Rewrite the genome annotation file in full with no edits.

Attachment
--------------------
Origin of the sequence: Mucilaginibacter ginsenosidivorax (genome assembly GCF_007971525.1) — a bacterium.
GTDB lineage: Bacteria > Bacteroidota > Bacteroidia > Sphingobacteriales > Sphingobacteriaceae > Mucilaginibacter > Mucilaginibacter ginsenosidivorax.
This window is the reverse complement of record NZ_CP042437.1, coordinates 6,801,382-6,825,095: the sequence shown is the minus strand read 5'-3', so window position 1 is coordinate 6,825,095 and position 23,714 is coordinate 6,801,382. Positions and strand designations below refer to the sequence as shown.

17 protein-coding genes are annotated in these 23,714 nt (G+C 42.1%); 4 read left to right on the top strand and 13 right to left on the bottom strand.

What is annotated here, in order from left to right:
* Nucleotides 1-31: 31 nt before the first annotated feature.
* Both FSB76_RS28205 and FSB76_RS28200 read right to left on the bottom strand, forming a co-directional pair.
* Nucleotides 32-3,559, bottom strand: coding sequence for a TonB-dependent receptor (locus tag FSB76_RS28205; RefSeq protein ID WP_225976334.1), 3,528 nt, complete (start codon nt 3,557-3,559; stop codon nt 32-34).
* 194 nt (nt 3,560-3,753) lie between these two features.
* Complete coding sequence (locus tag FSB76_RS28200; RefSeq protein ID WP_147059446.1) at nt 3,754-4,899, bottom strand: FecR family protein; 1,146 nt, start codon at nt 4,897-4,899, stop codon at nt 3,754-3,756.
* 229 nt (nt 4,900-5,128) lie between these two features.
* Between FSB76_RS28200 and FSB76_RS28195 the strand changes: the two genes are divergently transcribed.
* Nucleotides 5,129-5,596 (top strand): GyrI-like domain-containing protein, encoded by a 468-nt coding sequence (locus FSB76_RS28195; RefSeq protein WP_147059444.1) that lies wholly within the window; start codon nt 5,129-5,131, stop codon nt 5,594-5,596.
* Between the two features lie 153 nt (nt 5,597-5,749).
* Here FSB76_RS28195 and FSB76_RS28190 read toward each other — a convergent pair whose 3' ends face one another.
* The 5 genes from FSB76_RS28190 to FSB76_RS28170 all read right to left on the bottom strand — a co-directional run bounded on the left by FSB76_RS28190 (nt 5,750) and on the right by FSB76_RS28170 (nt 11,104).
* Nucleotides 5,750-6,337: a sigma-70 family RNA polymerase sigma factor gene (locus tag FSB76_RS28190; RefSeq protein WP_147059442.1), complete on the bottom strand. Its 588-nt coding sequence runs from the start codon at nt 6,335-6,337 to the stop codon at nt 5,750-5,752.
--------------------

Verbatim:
Origin of the sequence: Mucilaginibacter ginsenosidivorax (genome assembly GCF_007971525.1) — a bacterium.
GTDB lineage: Bacteria > Bacteroidota > Bacteroidia > Sphingobacteriales > Sphingobacteriaceae > Mucilaginibacter > Mucilaginibacter ginsenosidivorax.
This window is the reverse complement of record NZ_CP042437.1, coordinates 6,801,382-6,825,095: the sequence shown is the minus strand read 5'-3', so window position 1 is coordinate 6,825,095 and position 23,714 is coordinate 6,801,382. Positions and strand designations below refer to the sequence as shown.

17 protein-coding genes are annotated in these 23,714 nt (G+C 42.1%); 4 read left to right on the top strand and 13 right to left on the bottom strand.

What is annotated here, in order from left to right:
* Nucleotides 1-31: 31 nt before the first annotated feature.
* Both FSB76_RS28205 and FSB76_RS28200 read right to left on the bottom strand, forming a co-directional pair.
* Nucleotides 32-3,559, bottom strand: coding sequence for a TonB-dependent receptor (locus tag FSB76_RS28205; RefSeq protein ID WP_225976334.1), 3,528 nt, complete (start codon nt 3,557-3,559; stop codon nt 32-34).
* 194 nt (nt 3,560-3,753) lie between these two features.
* Complete coding sequence (locus tag FSB76_RS28200; RefSeq protein ID WP_147059446.1) at nt 3,754-4,899, bottom strand: FecR family protein; 1,146 nt, start codon at nt 4,897-4,899, stop codon at nt 3,754-3,756.
* 229 nt (nt 4,900-5,128) lie between these two features.
* Between FSB76_RS28200 and FSB76_RS28195 the strand changes: the two genes are divergently transcribed.
* Nucleotides 5,129-5,596 (top strand): GyrI-like domain-containing protein, encoded by a 468-nt coding sequence (locus FSB76_RS28195; RefSeq protein WP_147059444.1) that lies wholly within the window; start codon nt 5,129-5,131, stop codon nt 5,594-5,596.
* Between the two features lie 153 nt (nt 5,597-5,749).
* Here FSB76_RS28195 and FSB76_RS28190 read toward each other — a convergent pair whose 3' ends face one another.
* The 5 genes from FSB76_RS28190 to FSB76_RS28170 all read right to left on the bottom strand — a co-directional run bounded on the left by FSB76_RS28190 (nt 5,750) and on the right by FSB76_RS28170 (nt 11,104).
* Nucleotides 5,750-6,337: a sigma-70 family RNA polymerase sigma factor gene (locus tag FSB76_RS28190; RefSeq protein WP_147059442.1), complete on the bottom strand. Its 588-nt coding sequence runs from the start codon at nt 6,335-6,337 to the stop codon at nt 5,750-5,752.